Independent Contractor Update: A bill targeting the construction industry has been introduced in the Delaware General Assembly. “The Construction Industry Independent Contractor Act,” HB129, which is similar to one that failed to pass during the last legislative session, creates a presumption that an individual performing a service “in the making of improvements to real property” is an employee rather than an independent contractor. To overcome that heavy burden, an employer must prove that the individual is free from control or direction over the performance of that service, the service is outside the usual course of the employer’s business or performed outside of all of the employer’s places of business [seemingly impossible to prove in the context of a construction employer, who travels from place to place], and the individual is customarily engaged in “an independently established trade, occupation, profession or business.”
And woe to the employer who misclassifies, either unwittingly or knowingly. The law not only contains criminal fines and imprisonment penalties, it also authorizes civil suits, including class actions, and allows attorney’s fee awards to prevailing plaintiffs. An employer who knowingly misclassifies an individual can also be debarred from working on public projects. The law also makes the Secretary of Labor the judge, jury and executioner, authorizing administrative monetary penalties if he or she decides that there has been a violation, subject only to a hearing that can be requested after the initial decision has been made.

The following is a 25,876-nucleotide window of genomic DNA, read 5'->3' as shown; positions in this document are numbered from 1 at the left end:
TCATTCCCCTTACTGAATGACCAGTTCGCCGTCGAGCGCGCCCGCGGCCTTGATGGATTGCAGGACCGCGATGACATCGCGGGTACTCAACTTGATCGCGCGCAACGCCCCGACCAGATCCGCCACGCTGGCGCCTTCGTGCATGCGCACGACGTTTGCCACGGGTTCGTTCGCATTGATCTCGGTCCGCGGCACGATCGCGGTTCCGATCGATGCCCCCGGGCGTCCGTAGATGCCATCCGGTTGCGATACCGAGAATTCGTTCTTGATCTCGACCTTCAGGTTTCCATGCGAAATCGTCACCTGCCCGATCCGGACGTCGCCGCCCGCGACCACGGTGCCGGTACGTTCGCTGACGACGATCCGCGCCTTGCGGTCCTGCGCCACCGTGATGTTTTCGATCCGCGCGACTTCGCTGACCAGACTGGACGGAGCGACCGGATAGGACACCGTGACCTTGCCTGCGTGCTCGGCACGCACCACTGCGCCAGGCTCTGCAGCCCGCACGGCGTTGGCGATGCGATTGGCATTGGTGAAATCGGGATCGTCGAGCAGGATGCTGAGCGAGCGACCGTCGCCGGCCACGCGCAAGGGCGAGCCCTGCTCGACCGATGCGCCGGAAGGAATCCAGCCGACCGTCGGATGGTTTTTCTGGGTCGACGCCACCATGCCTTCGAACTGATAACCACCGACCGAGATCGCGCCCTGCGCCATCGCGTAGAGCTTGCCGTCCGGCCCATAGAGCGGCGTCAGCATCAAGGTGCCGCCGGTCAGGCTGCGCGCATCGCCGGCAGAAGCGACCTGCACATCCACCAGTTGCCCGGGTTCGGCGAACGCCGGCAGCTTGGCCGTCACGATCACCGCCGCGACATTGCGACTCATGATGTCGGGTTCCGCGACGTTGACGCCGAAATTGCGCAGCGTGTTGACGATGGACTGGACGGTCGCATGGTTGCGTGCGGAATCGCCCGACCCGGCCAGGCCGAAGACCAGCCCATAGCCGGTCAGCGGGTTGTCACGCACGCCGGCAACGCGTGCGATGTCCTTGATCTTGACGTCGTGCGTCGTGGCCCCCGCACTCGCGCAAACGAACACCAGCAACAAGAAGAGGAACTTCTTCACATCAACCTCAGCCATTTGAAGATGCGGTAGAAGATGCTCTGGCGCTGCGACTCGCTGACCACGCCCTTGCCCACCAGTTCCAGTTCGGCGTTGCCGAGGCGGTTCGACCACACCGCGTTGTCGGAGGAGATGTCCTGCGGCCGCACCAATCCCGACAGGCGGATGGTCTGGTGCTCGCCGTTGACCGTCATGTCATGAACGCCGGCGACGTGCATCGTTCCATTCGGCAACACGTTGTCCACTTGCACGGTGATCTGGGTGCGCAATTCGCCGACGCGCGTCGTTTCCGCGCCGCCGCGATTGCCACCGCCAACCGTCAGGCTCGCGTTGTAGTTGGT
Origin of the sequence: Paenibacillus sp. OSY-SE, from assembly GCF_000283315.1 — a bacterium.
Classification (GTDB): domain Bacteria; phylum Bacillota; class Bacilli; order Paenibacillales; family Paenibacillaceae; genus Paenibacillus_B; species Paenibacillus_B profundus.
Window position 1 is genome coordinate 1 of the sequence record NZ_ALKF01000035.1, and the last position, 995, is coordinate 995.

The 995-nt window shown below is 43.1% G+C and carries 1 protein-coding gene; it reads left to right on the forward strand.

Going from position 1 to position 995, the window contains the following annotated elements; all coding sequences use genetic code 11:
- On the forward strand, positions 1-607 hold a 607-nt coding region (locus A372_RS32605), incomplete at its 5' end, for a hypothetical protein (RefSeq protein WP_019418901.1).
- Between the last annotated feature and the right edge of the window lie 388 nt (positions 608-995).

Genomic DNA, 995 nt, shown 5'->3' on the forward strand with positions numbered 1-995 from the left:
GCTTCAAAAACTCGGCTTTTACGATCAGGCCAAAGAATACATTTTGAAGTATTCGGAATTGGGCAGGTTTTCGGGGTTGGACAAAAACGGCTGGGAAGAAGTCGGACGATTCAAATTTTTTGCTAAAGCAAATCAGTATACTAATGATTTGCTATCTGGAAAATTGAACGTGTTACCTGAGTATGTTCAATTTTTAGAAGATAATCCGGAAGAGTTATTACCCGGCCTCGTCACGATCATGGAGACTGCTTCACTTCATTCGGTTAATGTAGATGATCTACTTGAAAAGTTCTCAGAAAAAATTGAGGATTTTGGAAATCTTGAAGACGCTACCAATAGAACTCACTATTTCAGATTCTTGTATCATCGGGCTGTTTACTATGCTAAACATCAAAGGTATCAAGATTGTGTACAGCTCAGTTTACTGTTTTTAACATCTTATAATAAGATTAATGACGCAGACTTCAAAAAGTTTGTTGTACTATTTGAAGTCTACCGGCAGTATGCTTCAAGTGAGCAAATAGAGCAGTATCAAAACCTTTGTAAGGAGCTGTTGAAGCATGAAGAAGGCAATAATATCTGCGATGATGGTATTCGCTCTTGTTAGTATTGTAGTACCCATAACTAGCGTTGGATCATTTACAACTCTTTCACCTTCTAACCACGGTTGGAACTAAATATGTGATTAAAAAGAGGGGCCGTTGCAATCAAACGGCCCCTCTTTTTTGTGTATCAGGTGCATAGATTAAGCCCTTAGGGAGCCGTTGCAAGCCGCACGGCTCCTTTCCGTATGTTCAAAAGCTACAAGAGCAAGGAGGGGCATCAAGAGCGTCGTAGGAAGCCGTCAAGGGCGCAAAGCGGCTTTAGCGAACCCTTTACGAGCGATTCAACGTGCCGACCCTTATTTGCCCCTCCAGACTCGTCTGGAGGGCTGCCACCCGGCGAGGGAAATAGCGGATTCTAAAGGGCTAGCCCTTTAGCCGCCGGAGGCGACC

Since the Act only applies to individuals, employers wishing to engage legitimate independent contractors may wish to require them to incorporate or form limited liability companies before entering into an agreement for construction-related services. As an alternative, the cautious employer may want to rely heavily on temporary job services, with the individual remaining an employee of the service company, which would be responsible for taxes, withholdings and other legal requirements. Of course these approaches will cost more money, and one wonders why, in the midst of an economic crisis, the Delaware General Assembly would want to create additional financial burdens for companies. The only message that can be inferred from this one-sided legislation is that Delaware is less friendly to business than it used to be.